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  23. Lindsay thanks for your brave honest post. Someone very close to me suffers very badly (in phases) from anxiety -the "can't go to the shops", "can't go to events", even, occasionally, has trouble leaving the house -variety. It's horrendous to go through and even harder to watch and try to provide support. It's badly understood, and people don't realise how debilitating it is when it's bad. So awareness is key. It's a journey too - it comes and goes in waves and sometimes it's good,,sometimes not so good. I hope it goes well for you in the future xx

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  24. Lindsay, I have never seen you as anything other than a strong, confident and inspiring lady. After reading your struggles I see that even more about you. I am so happy that you decided to seek help and kick 'anxiety' in the ass. There will be set backs, struggles, but with your determination and strength ~ you will prevail. I don't suffer from anxiety, but know the feeling of not wanting to leave the house. Forcing myself to just get out is not easy. I know that with your honest and personal post...you have helped many others who do!!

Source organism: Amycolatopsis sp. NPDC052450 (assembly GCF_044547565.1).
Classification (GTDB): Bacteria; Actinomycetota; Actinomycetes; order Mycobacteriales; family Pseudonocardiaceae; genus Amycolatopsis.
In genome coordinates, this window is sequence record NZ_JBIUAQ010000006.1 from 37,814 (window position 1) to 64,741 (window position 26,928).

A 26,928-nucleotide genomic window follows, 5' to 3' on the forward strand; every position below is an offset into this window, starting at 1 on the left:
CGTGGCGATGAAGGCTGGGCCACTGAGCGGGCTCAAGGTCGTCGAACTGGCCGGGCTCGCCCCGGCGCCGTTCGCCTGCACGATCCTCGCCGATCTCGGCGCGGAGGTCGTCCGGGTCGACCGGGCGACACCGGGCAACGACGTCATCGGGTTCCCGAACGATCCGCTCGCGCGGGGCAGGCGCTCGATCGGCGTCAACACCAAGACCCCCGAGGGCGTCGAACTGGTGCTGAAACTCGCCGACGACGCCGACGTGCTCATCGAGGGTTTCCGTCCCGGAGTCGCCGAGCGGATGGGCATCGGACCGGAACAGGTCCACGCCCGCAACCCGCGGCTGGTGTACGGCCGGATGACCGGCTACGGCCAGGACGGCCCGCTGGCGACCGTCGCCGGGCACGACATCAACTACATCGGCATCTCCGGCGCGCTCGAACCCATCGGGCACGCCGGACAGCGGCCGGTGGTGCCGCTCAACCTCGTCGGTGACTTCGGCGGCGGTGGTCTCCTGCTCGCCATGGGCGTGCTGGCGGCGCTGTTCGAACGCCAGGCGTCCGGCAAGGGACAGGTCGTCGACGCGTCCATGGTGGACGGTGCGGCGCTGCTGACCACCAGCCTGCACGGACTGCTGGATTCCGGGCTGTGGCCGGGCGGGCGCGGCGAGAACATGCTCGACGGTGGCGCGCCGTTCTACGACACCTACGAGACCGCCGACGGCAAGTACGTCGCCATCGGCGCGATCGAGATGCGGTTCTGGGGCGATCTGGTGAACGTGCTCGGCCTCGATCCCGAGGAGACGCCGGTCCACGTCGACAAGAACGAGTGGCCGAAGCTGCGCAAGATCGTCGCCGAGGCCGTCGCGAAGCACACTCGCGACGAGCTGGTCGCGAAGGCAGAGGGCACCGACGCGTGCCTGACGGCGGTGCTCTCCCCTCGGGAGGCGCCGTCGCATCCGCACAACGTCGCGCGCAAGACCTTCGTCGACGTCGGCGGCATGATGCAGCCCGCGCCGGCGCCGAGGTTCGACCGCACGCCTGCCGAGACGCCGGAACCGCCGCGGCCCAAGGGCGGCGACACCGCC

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  25. Kudos, Lindsay - it's tough to talk about illnesses that don't always have a physical component. It's hard for us and others to judge how they are progressing, too - so knowing how to help or how to support can be very, very difficult.

    I have generalized anxiety as well, and while I've had it in some way most of my life, things turned bad when my husband was nearly killed in a car crash in 2011. I started having panic attacks several months after - when I was working as his caregiver while he recovered from critical injuries - and thought I was having heart attacks.

    I also suffer from pretty terrible health anxiety, which scared me when I became pregnant last fall. I was so worried that my HA would make pregnancy awful due to me constantly being afraid of what symptoms really meant. Sadly, because of HA, my blood pressure and pulse race when I'm at appointments and have had to be watched closely because of it , which has put me keenly aware of what anxiety really does to my body, physically.